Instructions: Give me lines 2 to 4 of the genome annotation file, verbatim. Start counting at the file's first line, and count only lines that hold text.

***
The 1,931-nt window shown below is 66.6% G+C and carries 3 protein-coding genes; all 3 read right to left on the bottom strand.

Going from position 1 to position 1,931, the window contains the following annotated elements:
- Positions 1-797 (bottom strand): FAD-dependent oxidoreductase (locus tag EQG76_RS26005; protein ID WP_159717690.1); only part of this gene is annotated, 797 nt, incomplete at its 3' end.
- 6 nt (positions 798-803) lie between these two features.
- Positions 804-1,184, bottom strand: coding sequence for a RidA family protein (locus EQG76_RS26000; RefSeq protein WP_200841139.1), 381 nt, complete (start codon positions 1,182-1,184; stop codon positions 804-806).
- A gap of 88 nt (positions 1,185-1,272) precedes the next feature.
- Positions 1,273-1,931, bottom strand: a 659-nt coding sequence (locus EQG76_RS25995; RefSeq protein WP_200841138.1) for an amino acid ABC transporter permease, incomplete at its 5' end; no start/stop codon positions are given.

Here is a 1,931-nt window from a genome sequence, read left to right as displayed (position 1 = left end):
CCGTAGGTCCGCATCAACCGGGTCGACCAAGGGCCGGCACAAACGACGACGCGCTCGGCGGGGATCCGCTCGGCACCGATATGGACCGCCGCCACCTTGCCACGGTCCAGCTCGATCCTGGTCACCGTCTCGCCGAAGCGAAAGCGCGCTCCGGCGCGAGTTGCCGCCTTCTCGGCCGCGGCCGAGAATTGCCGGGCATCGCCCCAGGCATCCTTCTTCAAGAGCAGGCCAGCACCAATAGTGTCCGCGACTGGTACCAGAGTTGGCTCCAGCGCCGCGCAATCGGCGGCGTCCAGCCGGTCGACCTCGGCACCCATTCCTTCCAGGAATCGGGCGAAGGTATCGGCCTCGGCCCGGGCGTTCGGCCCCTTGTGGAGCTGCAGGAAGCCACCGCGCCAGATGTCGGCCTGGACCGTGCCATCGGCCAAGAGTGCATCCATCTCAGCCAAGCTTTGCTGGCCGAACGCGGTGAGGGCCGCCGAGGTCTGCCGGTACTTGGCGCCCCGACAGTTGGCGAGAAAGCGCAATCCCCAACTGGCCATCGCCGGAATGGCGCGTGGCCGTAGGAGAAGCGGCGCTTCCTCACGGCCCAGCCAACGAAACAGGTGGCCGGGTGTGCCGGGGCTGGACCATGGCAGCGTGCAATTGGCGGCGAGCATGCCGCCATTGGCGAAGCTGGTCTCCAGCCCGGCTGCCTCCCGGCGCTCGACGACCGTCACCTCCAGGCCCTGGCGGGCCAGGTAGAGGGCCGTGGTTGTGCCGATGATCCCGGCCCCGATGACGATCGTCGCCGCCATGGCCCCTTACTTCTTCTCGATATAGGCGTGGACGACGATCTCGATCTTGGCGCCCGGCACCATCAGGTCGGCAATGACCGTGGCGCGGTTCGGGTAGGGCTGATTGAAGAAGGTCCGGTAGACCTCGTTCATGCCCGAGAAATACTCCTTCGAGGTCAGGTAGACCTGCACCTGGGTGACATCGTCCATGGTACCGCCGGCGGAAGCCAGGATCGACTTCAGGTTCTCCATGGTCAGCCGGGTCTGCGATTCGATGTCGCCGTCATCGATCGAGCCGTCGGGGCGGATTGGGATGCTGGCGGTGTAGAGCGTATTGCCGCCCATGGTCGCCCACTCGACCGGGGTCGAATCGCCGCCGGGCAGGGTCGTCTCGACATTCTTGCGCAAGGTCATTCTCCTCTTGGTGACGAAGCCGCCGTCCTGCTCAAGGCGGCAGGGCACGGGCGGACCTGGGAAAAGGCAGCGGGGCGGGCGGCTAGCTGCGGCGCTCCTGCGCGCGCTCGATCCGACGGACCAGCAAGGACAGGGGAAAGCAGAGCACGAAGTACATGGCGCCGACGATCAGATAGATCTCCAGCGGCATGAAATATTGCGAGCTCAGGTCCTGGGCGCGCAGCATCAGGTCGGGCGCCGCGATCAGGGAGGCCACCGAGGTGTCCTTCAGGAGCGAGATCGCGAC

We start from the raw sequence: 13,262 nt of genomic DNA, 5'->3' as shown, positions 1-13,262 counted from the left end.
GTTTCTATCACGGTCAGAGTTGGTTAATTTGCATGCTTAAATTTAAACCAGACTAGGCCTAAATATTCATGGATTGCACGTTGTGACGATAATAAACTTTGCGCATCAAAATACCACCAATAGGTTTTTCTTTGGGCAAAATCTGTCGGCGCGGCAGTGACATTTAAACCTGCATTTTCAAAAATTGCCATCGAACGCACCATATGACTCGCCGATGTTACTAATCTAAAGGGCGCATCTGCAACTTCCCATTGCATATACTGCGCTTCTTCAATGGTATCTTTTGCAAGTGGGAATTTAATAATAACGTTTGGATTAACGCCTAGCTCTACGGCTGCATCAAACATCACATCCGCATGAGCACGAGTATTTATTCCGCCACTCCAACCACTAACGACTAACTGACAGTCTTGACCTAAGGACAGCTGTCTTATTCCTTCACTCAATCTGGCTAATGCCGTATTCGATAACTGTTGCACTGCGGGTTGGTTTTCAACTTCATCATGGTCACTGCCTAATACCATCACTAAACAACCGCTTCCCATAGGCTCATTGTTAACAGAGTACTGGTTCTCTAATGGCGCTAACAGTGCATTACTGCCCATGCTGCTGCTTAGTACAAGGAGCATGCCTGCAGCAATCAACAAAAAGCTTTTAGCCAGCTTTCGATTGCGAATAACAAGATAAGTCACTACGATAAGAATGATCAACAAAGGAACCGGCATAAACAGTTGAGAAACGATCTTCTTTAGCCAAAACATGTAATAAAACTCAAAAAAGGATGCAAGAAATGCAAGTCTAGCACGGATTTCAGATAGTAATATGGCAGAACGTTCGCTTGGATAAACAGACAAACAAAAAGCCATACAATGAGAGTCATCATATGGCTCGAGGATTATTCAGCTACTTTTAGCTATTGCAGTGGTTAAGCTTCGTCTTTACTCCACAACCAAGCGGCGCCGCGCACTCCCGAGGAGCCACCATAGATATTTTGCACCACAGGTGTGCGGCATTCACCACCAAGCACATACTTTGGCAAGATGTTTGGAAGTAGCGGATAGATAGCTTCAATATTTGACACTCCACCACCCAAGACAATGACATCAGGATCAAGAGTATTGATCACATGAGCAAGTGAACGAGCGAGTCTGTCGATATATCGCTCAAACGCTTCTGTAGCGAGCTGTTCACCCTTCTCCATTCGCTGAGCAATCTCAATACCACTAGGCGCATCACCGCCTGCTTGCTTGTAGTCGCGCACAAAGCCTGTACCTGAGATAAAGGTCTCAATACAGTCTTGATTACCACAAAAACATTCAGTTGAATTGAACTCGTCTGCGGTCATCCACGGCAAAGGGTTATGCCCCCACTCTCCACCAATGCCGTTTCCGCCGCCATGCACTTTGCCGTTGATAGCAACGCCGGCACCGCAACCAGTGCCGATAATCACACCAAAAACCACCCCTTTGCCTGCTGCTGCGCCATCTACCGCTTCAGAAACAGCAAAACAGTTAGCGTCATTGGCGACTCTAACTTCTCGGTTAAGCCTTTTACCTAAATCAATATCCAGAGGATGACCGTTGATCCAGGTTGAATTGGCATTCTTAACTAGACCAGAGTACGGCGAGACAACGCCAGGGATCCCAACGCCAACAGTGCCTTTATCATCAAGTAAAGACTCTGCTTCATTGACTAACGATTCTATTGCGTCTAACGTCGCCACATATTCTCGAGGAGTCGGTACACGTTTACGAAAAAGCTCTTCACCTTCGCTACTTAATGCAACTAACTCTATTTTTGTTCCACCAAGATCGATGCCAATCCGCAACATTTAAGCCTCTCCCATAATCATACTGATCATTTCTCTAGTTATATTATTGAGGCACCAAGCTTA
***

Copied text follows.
Going from position 1 to position 1,931, the window contains the following annotated elements:
- Positions 1-797 (bottom strand): FAD-dependent oxidoreductase (locus tag EQG76_RS26005; protein ID WP_159717690.1); only part of this gene is annotated, 797 nt, incomplete at its 3' end.
- 6 nt (positions 798-803) lie between these two features.